Briefing Detail Page
How Wide Has the Window Opened for Health Reform?
Thursday, December 11, 2008
Now that we know the next occupants of the White House and the composition of the next Congress, many Americans expect to see an effort to enact significant reform of America’s health system. Congress isn't waiting for the White House green light. Sens. Ron Wyden and Bob Bennett, as well as Sen. Max Baucus have already released health reform plans. Sen. Edward Kennedy is poised to do so.
What are the prospects for expanding health coverage to the uninsured, given the recession? Will we see workable approaches to constraining health care costs and improving quality? Could the tax treatment of employer-sponsored health benefits change? Who will be the key players in health reform – in the Senate, the House and the Obama Administration? Can we avoid the hurdles encountered during previous efforts at significant health reform?
To address these and related questions, and help reporters prepare for the upcoming debate on national health reform, the Alliance for Health Reform and the Robert Wood Johnson Foundation sponsored a December 11 briefing. Our speakers included some of the key congressional staff members who will be writing reform legislation. They were joined by keen observers of national health policy whose opinions count on Capitol Hill and across the nation.
Ed Howard, Alliance for Health Reform, Moderator
Risa Lavizzo-Mourey, Robert Wood Johnson Foundation, Speaker
John McDonough, Sen. Edward Kennedy, Speaker
Chuck Clapton, Senate HELP Committee, Speaker
Jocelyn Moore, Sen. Jay Rockefeller, Speaker
Mark Hayes, Senate Finance Committee, Speaker
Julie Rovner, National Public Radio, Speaker
(Click on the camera icon to see a video of the speaker's presentation.)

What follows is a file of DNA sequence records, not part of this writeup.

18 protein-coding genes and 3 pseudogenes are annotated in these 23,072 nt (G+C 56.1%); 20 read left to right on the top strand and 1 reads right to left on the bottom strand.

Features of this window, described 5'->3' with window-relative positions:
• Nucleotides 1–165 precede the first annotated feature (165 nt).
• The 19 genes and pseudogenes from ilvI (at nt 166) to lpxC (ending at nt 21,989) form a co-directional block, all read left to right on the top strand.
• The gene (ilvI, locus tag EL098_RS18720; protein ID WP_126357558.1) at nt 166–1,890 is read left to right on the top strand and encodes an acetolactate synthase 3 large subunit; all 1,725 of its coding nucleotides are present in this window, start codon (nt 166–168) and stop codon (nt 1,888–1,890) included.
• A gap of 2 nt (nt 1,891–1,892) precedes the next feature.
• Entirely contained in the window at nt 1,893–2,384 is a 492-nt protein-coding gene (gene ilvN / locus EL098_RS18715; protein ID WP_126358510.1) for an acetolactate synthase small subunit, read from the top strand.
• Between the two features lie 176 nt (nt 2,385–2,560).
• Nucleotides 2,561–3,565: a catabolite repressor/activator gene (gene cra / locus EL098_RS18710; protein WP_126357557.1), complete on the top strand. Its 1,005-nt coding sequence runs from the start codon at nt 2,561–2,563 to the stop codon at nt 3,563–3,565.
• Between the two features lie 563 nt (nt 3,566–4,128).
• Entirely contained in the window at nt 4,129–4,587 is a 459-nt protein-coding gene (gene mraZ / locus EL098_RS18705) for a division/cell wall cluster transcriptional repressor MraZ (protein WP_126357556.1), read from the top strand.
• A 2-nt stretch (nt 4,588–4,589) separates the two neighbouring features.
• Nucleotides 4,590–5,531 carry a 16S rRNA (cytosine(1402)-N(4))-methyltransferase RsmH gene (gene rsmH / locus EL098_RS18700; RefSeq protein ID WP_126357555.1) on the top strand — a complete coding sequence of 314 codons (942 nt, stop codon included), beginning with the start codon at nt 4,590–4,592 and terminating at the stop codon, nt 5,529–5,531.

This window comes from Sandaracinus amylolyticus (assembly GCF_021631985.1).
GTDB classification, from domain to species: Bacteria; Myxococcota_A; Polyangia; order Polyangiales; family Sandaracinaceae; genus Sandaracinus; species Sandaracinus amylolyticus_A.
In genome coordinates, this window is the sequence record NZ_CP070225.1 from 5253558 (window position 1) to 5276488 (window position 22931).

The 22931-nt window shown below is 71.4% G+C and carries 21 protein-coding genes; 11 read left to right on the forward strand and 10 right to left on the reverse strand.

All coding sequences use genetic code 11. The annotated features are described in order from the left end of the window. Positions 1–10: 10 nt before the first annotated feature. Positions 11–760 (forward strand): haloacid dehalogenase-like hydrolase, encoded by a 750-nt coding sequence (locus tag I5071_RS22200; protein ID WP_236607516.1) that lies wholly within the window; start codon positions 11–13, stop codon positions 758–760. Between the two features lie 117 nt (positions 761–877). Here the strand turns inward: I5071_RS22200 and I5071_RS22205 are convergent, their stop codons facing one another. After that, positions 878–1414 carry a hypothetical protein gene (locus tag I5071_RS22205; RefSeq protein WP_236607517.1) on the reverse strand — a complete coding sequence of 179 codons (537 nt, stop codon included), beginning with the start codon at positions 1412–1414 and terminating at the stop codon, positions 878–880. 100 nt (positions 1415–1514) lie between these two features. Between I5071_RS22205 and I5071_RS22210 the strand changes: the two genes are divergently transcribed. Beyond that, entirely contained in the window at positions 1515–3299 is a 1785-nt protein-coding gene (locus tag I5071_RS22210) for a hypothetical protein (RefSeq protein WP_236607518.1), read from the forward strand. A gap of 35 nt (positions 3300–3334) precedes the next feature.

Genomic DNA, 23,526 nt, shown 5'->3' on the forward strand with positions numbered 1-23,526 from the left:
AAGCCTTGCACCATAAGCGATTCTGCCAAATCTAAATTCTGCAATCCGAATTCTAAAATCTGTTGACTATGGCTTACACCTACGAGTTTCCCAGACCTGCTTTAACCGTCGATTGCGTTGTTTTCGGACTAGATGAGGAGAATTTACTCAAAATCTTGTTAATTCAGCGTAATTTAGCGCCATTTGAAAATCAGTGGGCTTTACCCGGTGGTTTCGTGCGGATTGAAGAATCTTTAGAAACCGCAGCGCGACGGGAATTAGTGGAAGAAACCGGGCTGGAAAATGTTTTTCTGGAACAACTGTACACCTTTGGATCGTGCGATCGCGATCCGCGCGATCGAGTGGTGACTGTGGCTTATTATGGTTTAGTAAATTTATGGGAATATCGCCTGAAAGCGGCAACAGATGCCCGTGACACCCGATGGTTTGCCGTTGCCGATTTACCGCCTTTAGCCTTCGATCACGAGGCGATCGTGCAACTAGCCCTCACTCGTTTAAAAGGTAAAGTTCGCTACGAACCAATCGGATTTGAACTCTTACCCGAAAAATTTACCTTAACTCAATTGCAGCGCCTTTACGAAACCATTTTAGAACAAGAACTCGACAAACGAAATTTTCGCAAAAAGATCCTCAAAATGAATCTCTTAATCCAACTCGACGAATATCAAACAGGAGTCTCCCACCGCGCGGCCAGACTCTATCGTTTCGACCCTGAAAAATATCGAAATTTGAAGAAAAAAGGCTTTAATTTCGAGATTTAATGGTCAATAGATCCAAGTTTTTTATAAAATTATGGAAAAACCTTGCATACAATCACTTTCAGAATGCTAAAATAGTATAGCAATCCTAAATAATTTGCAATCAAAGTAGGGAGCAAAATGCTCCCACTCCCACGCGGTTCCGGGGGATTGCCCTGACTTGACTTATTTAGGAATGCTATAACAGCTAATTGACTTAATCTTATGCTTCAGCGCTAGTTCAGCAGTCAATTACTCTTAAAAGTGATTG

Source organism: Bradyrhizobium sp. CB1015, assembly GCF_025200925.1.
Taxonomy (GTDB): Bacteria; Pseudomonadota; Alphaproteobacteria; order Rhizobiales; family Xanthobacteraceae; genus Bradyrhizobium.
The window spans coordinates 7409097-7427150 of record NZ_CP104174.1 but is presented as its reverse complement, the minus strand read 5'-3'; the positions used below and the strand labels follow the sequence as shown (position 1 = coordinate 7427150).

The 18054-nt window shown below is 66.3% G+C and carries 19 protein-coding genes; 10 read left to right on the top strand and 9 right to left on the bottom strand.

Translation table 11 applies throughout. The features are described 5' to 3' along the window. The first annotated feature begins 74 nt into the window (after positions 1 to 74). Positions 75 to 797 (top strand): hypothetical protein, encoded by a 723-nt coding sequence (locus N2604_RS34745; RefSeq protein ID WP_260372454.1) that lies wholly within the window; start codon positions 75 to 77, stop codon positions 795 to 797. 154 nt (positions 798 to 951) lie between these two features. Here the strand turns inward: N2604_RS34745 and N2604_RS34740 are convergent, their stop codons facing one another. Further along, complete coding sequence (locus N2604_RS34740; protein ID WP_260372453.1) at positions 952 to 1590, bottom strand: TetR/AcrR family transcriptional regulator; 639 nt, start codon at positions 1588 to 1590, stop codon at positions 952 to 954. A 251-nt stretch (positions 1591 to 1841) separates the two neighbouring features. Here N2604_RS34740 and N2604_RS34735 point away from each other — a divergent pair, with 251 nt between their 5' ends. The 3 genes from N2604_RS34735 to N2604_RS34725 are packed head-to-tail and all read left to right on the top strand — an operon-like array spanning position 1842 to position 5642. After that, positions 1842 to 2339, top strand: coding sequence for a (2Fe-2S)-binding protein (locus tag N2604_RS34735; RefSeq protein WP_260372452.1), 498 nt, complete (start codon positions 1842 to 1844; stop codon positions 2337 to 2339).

|Transcript, Event Summary and/or Webcast and Podcast|
Transcript: How Wide Has the Window Opened? (Adobe Acrobat PDF), 12/11/2008
Event Summary: How Wide Has the Window Opened for Health Reform? (Word Document), 12/11/2008
Full Webcast/Podcast: How Wide Has the Window Opened for Health Reform?
|The transcript, full webcast and podcast for this briefing, as well as videos of individual speakers' presentations, are provided by Kaiser Family Foundation.
How Wide Has the Window Opened for Health Reform? (Word Document), , 12/11/2008
|Offsite Materials (briefing documents saved on other websites)|
2008 Presidential Candidate Health Care Proposals: Side-by-Side Summary, Kaiser Family Foundation, 11/6/2008
An Examination of the Wyden-Bennett Health Reform Plan, Center on Budget and Policy Priorities, 9/24/2008
Background Questions and Answers on Health Care Plan (Adobe Acrobat PDF),BarackObama.com, 10/6/2008
Building Blocks for Reform: Achieving Universal Coverage with Private and Public Group Health, Health Affairs, 6/10/2008
Businesses Wary of Details in Obama Health Plan, New York Times, 10/27/2008
Chairman Baucus Unveils Major Health Care Reform Blueprint, Office of Senator Max Baucus, 11/12/2008
Consensus Emerging on Universal Healthcare, Los Angeles Times, 12/1/2008
Health Reform in New Era: Options for the Obama Administration, The Commonwealth Fund, 11/7/2008
Kennedy Secretly Crafts Health Care Plan, Washington Times, 10/24/2008
Letter to President-Elect Obama, Office of Senator Ron Wyden, 11/21/2008
Lobbies Backing Health Reforms, Boston Globe, 3/13/2008
Massachusetts Health Reform Implementation: Major Progress and Future Challenges, Health Affairs, 6/3/2008
The Obama Health Care Plan: More Power to Washington, The Heritage Foundation, 10/15/2008
The Obama Plan: More Regulation, Unsustainable Spending, Health Affairs, 9/16/2008
The Real Issues in Health-Care Reform: Beyond the Rhetoric, Stanford University School of Medicine, 10/7/2008
Think Small, The Heritage Foundation, 11/18/2008
Crisis of the Uninsured: 2008, National Center for Policy Analysis, 8/28/2008
The Decline in the Uninsured in 2007: Why Did It Happen and Can It Last?, Kaiser Commission on Medicaid and the Uninsured, 10/14/2008
Health Insurance Coverage: 2007, U.S. Census Bureau, 8/26/2008